Eventually, people began bringing Confederate flag bandanas and other such items and throwing them on stage. That changed the way Tom looked at the flag. He had an honest conversation with the audience that night. "I said, 'Look, this was to illustrate a character. This is not who we are. Having gone through this, I would prefer it if no one would ever bring a Confederate flag to our shows again because this isn't who we are.'" Even though there were some boos that night, no one ever brought the flag to one of Tom's performances ever again.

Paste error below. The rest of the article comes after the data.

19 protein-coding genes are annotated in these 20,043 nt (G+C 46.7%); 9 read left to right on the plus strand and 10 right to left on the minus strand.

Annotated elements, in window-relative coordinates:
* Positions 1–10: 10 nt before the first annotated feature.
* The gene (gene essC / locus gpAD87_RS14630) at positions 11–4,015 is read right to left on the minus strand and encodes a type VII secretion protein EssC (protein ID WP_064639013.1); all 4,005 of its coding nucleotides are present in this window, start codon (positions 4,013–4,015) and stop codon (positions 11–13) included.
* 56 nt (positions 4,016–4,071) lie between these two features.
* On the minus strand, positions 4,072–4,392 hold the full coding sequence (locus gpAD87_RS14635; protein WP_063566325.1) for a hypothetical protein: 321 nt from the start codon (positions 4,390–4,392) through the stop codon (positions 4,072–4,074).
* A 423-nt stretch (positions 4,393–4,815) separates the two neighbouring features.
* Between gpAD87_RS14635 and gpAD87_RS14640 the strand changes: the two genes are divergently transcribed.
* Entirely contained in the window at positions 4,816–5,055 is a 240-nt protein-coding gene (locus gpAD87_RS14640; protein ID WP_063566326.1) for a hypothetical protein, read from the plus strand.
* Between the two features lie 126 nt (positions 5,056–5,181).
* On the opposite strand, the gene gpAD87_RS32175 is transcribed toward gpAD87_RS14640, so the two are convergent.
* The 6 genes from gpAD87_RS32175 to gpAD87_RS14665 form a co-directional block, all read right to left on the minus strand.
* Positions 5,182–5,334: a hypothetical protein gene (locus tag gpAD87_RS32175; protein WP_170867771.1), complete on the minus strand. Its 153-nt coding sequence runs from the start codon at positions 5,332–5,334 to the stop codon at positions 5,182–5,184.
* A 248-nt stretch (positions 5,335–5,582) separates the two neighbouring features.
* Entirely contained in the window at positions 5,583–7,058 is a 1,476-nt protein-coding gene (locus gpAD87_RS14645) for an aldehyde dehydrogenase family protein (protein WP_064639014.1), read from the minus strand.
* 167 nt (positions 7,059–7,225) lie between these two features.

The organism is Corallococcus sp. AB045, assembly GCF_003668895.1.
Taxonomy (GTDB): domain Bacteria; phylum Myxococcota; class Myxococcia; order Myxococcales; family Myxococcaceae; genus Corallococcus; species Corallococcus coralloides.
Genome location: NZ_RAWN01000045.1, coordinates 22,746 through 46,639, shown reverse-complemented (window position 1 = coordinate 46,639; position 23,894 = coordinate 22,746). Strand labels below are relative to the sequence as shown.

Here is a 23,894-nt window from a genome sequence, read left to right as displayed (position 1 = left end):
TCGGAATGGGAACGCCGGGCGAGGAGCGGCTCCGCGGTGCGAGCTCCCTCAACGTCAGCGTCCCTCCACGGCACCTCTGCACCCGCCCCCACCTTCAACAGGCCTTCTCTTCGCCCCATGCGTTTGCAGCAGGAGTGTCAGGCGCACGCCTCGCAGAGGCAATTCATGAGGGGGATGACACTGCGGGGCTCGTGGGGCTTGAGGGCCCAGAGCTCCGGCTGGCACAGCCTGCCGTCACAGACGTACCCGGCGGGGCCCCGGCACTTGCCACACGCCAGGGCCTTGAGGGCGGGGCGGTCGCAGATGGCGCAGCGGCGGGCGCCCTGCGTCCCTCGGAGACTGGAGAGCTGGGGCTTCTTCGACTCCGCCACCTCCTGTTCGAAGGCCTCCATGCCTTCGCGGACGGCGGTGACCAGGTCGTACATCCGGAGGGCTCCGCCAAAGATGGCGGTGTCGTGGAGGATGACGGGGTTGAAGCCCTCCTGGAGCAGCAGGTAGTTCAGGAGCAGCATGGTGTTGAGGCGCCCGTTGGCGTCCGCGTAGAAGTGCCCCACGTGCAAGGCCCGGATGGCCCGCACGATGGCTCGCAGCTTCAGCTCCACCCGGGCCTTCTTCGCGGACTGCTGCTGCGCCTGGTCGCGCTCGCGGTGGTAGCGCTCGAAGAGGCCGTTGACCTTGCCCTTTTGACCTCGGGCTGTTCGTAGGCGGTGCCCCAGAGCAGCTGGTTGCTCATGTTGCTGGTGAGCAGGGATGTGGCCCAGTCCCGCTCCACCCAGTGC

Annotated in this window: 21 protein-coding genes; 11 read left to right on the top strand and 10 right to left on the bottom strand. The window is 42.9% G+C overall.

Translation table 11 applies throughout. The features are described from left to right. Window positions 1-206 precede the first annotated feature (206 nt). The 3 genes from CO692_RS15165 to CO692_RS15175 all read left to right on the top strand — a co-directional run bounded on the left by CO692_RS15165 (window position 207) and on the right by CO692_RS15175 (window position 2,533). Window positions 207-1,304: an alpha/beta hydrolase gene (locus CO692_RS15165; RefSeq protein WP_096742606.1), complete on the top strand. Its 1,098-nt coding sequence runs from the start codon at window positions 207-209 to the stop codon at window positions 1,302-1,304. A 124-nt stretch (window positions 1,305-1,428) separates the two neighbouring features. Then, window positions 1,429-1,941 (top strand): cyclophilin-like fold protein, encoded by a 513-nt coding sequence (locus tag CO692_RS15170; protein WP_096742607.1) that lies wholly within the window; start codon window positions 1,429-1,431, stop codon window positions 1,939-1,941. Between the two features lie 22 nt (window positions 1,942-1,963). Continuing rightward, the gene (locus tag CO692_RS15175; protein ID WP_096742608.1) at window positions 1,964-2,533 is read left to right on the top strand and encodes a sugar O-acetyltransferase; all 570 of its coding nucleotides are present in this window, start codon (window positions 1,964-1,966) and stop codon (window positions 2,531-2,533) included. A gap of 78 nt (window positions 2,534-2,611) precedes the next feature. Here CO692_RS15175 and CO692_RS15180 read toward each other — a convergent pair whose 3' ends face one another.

Even the most successful among us occasionally get rejected. That's exactly what happened to Tom Petty when he tried to release his first solo album Full Moon Fever in 1988. Executives at his record label MCA Records listened to the album and expressed doubts that it would be as big a commercial success as they would prefer. At this point in his career, Tom had already been a part of two incredibly successful bands, Tom Petty and the Heartbreakers and the Traveling Wilburys. 'In Petty: The Biography' by Warren Zanes, who wrote the book with Tom's blessings, there's a passage that reads, "Petty had made what he felt was a great record, only to have the doubters at his record label be among the first to hear it and pass judgment on it. The rejection knocked him down." Tom didn't stay down for long, though. Eventually, the record label relented and published the album. It went on to be certified 5-times platinum.